Once Upon A Time – The Life Of Betty (Potter) Willson #2


The following is a transcription of over a hundred handwritten pages of my mother’s remembrances journaled in a notebook over a span of years after reaching the age of  88.  The words and sentence structure for the most part remain as originally written vividly projecting her personality, the flavor of the landscape and her view of the times.


I was 9 years and 2 months old when the Stock Market crashed in 1929.  There were runs on banks so they called in all their notes, loans, mortgages and by 1932 the people were losing their homes, farms business and cars,  people loss millions.  Farm income dropped to nothing and because far foreclosures and eviction they had to call out the national guard in Iowa.  Since I went to the Saturday Matinees they would show us the Fox News of people in soup lines, the dust storms in the mid-west and just how bad it was in the cities. In 1932 Roosevelt became President with his New Deal.  For the first time my father voted democrat and voted against Herbert Hoover his third cousin. We had a big Majestic Radio and I stayed up very late with my Dad taking down the election returns. ..


The spring before the crash mother’s cousin Clarence Hudson came to visit with his bride and a brand new Cord convertible.  They were on a six months tour of the USA and the Mediterranean and Paris.   He was very wealthy, played the stock market, his mother my great Aunt Annie was married to a Pinny, Iron, Steel and Copper heir.  They had a huge home across Douglas Fairbanks and Mary Pickford home in Hollywood.  When the stock market crashed they loss everything, the Pinny Company folded and Aunt Annie’s husband committed suicide.  Clarence’s wife divorced him and he moved to a small house in Pasadena and went to work for Republic Pictures. When my Aunt Annie died at the age of 99 she left over 30 saving accounts all in different banks.  She didn’t trust the banks.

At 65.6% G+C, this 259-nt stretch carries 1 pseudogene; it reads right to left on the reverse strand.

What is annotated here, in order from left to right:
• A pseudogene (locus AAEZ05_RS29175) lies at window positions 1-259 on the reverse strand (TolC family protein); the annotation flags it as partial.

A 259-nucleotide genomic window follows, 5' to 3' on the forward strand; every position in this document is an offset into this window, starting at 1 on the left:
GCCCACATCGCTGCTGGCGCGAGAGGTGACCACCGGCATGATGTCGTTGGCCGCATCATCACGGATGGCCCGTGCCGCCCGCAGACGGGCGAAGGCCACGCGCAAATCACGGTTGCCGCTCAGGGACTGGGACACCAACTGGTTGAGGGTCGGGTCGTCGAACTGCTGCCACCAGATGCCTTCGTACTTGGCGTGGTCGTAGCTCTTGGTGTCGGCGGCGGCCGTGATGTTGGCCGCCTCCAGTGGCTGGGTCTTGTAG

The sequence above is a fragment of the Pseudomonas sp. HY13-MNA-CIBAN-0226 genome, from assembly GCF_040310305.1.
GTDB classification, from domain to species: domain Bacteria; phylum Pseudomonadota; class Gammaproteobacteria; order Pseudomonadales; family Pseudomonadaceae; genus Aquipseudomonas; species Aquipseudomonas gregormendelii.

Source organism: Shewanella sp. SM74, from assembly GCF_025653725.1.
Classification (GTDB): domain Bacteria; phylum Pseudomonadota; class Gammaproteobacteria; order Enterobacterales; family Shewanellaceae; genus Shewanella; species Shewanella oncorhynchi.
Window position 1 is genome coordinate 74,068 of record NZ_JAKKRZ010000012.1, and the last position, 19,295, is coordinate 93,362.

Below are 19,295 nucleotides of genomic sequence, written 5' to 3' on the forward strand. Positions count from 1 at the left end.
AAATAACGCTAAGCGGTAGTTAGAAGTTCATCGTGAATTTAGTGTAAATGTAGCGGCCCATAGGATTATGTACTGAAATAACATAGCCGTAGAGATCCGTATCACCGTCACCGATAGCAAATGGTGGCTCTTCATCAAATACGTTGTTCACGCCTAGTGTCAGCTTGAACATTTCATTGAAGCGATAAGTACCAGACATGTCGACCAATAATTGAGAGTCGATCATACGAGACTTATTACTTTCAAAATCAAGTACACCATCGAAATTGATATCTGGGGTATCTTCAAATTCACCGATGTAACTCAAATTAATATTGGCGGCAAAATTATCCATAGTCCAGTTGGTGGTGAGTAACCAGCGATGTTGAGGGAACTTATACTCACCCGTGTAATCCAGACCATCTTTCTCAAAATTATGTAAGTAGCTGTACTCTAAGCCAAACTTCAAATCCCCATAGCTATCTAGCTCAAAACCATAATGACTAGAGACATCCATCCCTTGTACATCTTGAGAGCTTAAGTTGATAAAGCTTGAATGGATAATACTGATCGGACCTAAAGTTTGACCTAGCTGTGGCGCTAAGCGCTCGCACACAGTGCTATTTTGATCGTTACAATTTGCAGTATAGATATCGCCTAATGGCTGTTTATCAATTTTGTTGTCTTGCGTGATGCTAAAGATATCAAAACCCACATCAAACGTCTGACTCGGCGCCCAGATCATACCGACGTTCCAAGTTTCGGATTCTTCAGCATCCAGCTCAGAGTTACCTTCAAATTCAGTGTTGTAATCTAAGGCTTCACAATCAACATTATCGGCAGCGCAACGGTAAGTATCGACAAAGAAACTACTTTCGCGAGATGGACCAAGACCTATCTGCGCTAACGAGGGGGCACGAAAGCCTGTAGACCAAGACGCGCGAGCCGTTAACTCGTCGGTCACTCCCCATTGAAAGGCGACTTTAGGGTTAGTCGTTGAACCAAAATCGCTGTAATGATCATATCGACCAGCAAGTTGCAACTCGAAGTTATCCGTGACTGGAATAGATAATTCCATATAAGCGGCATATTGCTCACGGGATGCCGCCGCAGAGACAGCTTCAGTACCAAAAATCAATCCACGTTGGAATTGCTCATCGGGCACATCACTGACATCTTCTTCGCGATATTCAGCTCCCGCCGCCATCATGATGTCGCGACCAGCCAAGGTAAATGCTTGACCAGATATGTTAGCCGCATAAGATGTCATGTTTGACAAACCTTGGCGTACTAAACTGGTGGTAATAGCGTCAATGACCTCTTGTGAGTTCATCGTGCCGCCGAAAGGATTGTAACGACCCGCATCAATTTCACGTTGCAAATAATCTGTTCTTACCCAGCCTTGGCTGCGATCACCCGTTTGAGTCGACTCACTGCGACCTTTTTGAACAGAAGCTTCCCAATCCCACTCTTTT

Yreka being a small county seat town didn’t feel the real bad effect of the depression.  Few business closed, some people lost home and a lot of people lost their saving when the banks failed. I think the depression brought the community together, neighbors helped each other out.  They shared with those in need.  We had free dances almost every Saturday night, Lodges paying for the music.  The Townsend Plan held dances every Friday night.  Bet you never heard of it before, prior to social security, it was a plan to give every adult over 60 years of age $200 a month and it had to be spent on food, clothing, furniture or a car before the next check could be issued.  Almost everyone had a garden, a few fruit trees and canned enough to see them through the winter.  Most people just accepted less pay for their work.